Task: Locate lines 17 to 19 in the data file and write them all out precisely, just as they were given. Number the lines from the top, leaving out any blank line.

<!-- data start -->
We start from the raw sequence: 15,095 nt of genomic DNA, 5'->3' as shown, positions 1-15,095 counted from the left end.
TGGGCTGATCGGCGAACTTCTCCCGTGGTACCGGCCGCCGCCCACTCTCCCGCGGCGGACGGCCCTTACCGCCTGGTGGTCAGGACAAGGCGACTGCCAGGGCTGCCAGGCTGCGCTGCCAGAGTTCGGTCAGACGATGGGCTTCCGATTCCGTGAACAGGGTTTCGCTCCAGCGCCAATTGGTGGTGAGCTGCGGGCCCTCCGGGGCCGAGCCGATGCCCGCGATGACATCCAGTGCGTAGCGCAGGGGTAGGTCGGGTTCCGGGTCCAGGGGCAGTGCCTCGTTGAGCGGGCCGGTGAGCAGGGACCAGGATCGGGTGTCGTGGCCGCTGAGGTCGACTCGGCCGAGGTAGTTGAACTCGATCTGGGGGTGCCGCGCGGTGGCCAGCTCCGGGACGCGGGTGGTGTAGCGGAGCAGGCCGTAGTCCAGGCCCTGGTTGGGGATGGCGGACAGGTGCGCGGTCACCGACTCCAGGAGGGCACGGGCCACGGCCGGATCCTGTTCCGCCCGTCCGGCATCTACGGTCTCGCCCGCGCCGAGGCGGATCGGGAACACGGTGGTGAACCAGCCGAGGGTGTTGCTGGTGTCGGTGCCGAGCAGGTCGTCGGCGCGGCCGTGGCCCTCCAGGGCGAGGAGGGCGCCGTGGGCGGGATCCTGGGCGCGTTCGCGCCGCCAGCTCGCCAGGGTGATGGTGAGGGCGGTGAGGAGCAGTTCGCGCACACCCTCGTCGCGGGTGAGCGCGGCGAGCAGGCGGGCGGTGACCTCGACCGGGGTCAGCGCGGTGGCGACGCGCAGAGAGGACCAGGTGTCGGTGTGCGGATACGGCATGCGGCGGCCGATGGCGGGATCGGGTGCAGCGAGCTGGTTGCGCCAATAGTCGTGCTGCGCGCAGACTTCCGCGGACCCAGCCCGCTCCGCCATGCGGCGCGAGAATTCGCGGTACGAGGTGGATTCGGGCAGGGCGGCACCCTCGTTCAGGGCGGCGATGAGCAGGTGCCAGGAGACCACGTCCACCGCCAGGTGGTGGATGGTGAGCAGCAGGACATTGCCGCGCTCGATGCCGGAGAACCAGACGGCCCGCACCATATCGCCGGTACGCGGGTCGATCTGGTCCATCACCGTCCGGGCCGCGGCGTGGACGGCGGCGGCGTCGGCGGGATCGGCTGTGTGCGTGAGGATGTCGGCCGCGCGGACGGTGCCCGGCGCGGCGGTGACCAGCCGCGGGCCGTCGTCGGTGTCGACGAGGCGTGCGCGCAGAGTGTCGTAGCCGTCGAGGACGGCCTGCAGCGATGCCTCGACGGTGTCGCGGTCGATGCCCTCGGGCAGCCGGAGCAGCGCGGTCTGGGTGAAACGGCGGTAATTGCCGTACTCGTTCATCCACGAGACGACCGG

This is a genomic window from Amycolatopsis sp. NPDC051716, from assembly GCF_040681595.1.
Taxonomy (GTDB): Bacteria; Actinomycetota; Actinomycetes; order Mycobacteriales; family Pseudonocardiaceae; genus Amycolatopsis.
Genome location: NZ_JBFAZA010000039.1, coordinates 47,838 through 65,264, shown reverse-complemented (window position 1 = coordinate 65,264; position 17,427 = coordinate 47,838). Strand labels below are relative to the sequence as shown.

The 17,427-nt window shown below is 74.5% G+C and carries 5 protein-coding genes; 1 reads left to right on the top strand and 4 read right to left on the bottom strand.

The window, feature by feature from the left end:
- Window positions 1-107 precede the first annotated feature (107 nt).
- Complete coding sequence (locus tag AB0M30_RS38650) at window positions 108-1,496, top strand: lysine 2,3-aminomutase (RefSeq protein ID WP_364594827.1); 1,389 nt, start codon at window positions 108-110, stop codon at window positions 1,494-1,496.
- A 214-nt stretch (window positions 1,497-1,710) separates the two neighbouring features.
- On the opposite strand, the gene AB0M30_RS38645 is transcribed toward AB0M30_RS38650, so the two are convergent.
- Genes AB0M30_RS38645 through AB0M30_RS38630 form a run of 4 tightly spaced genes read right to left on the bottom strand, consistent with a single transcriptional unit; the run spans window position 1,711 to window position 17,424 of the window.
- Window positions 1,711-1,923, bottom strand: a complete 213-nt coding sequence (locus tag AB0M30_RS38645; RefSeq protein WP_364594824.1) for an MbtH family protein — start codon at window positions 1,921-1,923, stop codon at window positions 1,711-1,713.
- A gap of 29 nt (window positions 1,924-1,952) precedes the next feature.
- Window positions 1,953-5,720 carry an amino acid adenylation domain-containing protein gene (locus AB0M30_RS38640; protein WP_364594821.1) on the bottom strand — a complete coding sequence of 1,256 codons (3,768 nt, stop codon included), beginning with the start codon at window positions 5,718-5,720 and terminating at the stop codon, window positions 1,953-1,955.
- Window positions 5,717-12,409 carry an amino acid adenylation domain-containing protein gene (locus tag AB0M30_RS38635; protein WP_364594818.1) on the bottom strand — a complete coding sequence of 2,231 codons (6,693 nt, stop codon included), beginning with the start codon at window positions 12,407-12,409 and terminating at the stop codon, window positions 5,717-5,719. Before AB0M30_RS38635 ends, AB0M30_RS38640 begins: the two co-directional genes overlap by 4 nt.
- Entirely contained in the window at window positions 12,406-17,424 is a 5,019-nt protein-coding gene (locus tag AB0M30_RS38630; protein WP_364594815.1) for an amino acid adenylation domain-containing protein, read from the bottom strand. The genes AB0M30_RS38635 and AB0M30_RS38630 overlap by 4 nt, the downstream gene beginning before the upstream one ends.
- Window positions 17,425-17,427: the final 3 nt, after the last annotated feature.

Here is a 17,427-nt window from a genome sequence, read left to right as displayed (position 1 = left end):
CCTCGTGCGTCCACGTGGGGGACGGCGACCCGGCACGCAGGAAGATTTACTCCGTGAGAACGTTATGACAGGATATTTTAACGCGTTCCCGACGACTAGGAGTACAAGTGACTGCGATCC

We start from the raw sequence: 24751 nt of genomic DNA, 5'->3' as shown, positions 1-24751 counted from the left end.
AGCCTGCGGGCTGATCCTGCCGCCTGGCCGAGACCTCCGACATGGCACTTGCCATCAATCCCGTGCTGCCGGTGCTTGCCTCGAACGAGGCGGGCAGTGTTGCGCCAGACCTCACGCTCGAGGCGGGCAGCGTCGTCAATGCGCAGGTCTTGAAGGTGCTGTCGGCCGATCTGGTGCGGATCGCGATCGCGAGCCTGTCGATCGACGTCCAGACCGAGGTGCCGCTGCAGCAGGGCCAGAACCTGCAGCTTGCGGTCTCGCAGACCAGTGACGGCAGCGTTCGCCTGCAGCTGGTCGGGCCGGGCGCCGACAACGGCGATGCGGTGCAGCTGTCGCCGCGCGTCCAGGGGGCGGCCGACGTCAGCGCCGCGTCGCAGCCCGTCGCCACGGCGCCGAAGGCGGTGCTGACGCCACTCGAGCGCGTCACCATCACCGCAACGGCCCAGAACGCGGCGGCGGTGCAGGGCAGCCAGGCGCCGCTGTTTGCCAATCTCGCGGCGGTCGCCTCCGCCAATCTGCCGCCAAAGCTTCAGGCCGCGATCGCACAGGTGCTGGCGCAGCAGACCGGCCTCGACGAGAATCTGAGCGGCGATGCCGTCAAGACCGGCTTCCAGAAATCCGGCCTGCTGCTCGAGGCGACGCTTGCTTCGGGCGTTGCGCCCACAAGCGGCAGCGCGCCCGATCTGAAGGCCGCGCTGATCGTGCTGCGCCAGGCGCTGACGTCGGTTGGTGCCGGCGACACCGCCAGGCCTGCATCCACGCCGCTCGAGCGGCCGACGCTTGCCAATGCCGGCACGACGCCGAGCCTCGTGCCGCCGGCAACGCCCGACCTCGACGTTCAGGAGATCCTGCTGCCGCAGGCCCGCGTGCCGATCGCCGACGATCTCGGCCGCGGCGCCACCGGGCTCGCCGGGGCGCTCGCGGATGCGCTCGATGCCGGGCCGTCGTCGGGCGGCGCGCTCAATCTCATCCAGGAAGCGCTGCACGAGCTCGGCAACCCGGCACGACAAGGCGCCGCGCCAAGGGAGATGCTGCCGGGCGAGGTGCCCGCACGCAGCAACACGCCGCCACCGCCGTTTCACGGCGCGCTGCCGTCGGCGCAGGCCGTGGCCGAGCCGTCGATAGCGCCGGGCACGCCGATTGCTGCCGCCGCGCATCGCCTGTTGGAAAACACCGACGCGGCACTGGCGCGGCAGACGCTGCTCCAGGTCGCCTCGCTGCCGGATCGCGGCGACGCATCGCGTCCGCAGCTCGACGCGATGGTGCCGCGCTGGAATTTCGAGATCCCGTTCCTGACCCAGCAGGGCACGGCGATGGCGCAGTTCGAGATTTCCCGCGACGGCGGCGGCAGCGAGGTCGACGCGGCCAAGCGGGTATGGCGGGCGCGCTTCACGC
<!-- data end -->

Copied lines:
- Entirely contained in the window at window positions 12,406-17,424 is a 5,019-nt protein-coding gene (locus tag AB0M30_RS38630; protein WP_364594815.1) for an amino acid adenylation domain-containing protein, read from the bottom strand. The genes AB0M30_RS38635 and AB0M30_RS38630 overlap by 4 nt, the downstream gene beginning before the upstream one ends.
- Window positions 17,425-17,427: the final 3 nt, after the last annotated feature.

Here is a 17,427-nt window from a genome sequence, read left to right as displayed (position 1 = left end):